Secondly, consider the argument raised by Crispin Sartwell in favor of teaching intelligent design in schools (here or here). In brief, he argues that while intelligent design (or, for that matter, creationism -- though he doesn't mention creationism by name) is anti-naturalistic, and for that matter, anti-scientific, that doesn't mean that it should be excluded from science education. And I agree.
Consider, Sartwell asks us, someone who is deeply religious, and who believes, as part of her faith, that neo-Darwinian explanations are incompatible with that faith. That person is going to be very upset if her child is subjected to nothing but the neo-Darwinian point of view in a school that is supported by her school taxes. But more interestingly, Sartwell points out that it's completely reasonable for her to be upset. It would be puzzling if she weren't upset, given what she believes! Now, does her voice deserve to be heard in the classroom?
I think that the answer is "yes" -- "yes," even though intelligent design is not a scientific theory. That's because science education has be about more than instilling in young minds all the latest scientific theories. It has to be about training people about how to be scientifically informed citizens in a pluralistic and (supposedly) democratic society. And for that reason, anti-naturalistic -- even anti-scientific -- voices should not be excluded. To exclude those voices from the classroom -- or, to put it more pointedly, to silence those voices within the classroom -- is tantamount to isolating science from its social and cultural and historical and political context. And doing that is a failure of science education.
Having said that, I would take issue with Sartwell in one serious respect. On his view, the naturalistic world-view, which is (for him and for me) the scientific world-view (but see note (2) below), is the stance of "reason" -- in contrast with that of "faith." For one thing, I'm not happy with any simplistic, Enlightenment-era contrast of "reason" and "faith." For another, I'm not happy with the identification of science and reason.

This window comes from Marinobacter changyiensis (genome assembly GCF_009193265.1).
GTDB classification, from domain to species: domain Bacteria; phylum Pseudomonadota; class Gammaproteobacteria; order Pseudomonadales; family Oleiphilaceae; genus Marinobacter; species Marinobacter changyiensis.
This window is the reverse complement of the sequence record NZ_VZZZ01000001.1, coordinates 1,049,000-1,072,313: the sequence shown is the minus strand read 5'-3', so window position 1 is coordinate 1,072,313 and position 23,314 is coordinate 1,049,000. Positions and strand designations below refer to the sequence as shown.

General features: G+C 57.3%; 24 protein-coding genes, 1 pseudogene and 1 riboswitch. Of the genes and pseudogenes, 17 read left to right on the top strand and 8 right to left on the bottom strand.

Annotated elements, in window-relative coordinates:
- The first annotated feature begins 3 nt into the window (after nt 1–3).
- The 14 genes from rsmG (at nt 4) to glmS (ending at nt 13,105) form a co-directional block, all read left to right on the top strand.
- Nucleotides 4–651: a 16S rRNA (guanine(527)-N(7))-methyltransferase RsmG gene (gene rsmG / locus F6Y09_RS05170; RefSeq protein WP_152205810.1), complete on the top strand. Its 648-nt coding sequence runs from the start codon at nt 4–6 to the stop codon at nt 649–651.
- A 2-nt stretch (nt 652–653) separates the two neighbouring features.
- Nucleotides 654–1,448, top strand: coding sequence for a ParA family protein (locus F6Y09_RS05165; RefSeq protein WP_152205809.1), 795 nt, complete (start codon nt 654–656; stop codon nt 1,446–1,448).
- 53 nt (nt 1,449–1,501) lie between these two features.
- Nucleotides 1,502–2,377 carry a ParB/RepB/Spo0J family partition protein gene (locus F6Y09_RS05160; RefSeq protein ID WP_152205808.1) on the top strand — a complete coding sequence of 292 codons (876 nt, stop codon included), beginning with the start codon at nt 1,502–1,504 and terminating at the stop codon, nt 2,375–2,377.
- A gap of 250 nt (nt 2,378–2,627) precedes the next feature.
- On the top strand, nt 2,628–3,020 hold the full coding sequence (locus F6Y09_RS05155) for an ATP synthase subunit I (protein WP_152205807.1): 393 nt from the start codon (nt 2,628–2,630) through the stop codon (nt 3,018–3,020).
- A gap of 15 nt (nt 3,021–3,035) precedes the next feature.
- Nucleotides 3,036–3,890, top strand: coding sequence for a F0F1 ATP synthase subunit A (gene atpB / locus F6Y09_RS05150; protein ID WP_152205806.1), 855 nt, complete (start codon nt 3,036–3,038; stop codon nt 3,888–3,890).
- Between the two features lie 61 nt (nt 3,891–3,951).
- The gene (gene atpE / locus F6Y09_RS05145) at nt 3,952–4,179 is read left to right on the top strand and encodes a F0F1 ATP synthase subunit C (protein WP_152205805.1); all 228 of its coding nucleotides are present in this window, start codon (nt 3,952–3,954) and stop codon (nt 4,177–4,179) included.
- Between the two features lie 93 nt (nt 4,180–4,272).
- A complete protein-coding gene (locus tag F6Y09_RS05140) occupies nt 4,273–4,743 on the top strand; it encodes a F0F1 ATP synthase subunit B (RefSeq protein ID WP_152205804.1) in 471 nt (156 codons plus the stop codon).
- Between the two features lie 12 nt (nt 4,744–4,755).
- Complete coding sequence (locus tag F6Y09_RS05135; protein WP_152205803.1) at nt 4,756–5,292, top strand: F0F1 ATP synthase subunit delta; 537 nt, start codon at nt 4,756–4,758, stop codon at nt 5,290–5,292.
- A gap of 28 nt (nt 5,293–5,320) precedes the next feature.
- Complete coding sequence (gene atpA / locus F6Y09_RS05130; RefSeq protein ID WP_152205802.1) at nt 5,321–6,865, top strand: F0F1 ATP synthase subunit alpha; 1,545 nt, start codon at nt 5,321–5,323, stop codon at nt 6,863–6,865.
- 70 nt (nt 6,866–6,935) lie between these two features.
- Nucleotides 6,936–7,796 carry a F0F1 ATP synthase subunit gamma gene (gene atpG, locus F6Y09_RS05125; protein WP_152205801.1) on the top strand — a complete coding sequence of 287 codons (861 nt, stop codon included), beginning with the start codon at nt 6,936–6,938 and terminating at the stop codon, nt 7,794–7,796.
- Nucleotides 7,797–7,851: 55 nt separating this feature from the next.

If we take "reason" here in a broadly Sellarsian sense -- in the famous phrase, taking part in "the game of giving and asking for reasons" -- then it seems clear to me that anyone who deliberately excludes him or herself from that game has positioned him or herself outside the range of views that are available for dialogue in the public sphere. So if one takes up an anti-scientific position, and in doing so puts oneself outside of the space of reasons altogether, then no, I don't think that position is entitled to a public voice. (I say that even though the division between public and private is itself highly contested.) And I take it as fairly obvious that someone such as P.Z. Myers (Pharyngula) holds precisely that view: that scientific methods and rational inquiries are simply co-extensive. (But see note (3) below)
Therefore, in order to maintain that anti-naturalistic/anti-scientific voices deserve to be heard, I conclude that one can position oneself outside of science without thereby positioning oneself outside of "reason" altogether, and that means that the identity between "science" and "reason" should be rejected.
(1) However, one might consider the multiverse hypothesis. Suppose there are infinitely many possible universes. Each universe is defined by a set of values of different physical constants. Possibly, a fully developed physics could explain the nature of universes as such. Call this a general physics and the physical laws for each universe are defined by a particular physics. Then a supernatural agent, in keeping with the tradition of theological speculation, would be an agent that cannot be defined in terms of a general physics.
(2) Of course, the sharp contrast should be noticed between my view and that of the advocates of intelligent design. On their view, the identification between the domain of scientifically explicable phenomena and the domain of natural phenomena is precisely what ought to be rejected!
(3) I'm not entirely sure if Myers can afford to be as committed to materialism as a metaphysical position as he advertises himself as being, for the simple reason that it has proven to be exceedingly difficult, if not impossible, to adequately account for mathematics and for ethics in materialist, or physicalist, terms. Myers is best understood, I contend, as an Enlightenment rationalist whose basic commitments are to science, to liberalism, and to secularism. Whether this is ultimately a compelling view, or whether the work of Nietzsche, Adorno and Horkheimer, Foucault, Wittgenstein, and Rorty shows how deeply problematic this view is, is a matter I shall address in a subsequent posting.